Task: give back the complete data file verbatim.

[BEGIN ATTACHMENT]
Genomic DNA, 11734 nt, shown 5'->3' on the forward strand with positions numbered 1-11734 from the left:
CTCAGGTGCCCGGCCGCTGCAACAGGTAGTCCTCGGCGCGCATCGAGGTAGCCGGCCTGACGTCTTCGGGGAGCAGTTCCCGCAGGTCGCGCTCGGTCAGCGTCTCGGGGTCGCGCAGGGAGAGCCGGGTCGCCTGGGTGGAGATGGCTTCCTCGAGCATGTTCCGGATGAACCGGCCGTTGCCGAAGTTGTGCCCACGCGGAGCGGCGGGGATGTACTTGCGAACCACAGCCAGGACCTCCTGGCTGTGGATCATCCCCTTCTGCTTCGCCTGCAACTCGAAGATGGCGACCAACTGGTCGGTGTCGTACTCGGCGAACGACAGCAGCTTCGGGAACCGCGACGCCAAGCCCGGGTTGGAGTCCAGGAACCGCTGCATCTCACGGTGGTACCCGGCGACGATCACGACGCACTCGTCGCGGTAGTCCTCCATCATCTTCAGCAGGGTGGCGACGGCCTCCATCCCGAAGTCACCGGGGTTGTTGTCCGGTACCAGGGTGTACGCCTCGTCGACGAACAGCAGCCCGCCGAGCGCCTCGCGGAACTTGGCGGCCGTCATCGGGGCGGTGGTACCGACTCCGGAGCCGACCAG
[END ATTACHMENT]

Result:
Genomic DNA, 11734 nt, shown 5'->3' on the forward strand with positions numbered 1-11734 from the left:
CTCAGGTGCCCGGCCGCTGCAACAGGTAGTCCTCGGCGCGCATCGAGGTAGCCGGCCTGACGTCTTCGGGGAGCAGTTCCCGCAGGTCGCGCTCGGTCAGCGTCTCGGGGTCGCGCAGGGAGAGCCGGGTCGCCTGGGTGGAGATGGCTTCCTCGAGCATGTTCCGGATGAACCGGCCGTTGCCGAAGTTGTGCCCACGCGGAGCGGCGGGGATGTACTTGCGAACCACAGCCAGGACCTCCTGGCTGTGGATCATCCCCTTCTGCTTCGCCTGCAACTCGAAGATGGCGACCAACTGGTCGGTGTCGTACTCGGCGAACGACAGCAGCTTCGGGAACCGCGACGCCAAGCCCGGGTTGGAGTCCAGGAACCGCTGCATCTCACGGTGGTACCCGGCGACGATCACGACGCACTCGTCGCGGTAGTCCTCCATCATCTTCAGCAGGGTGGCGACGGCCTCCATCCCGAAGTCACCGGGGTTGTTGTCCGGTACCAGGGTGTACGCCTCGTCGACGAACAGCAGCCCGCCGAGCGCCTCGCGGAACTTGGCGGCCGTCATCGGGGCGGTGGTACCGACTCCGGAGCCGACCAG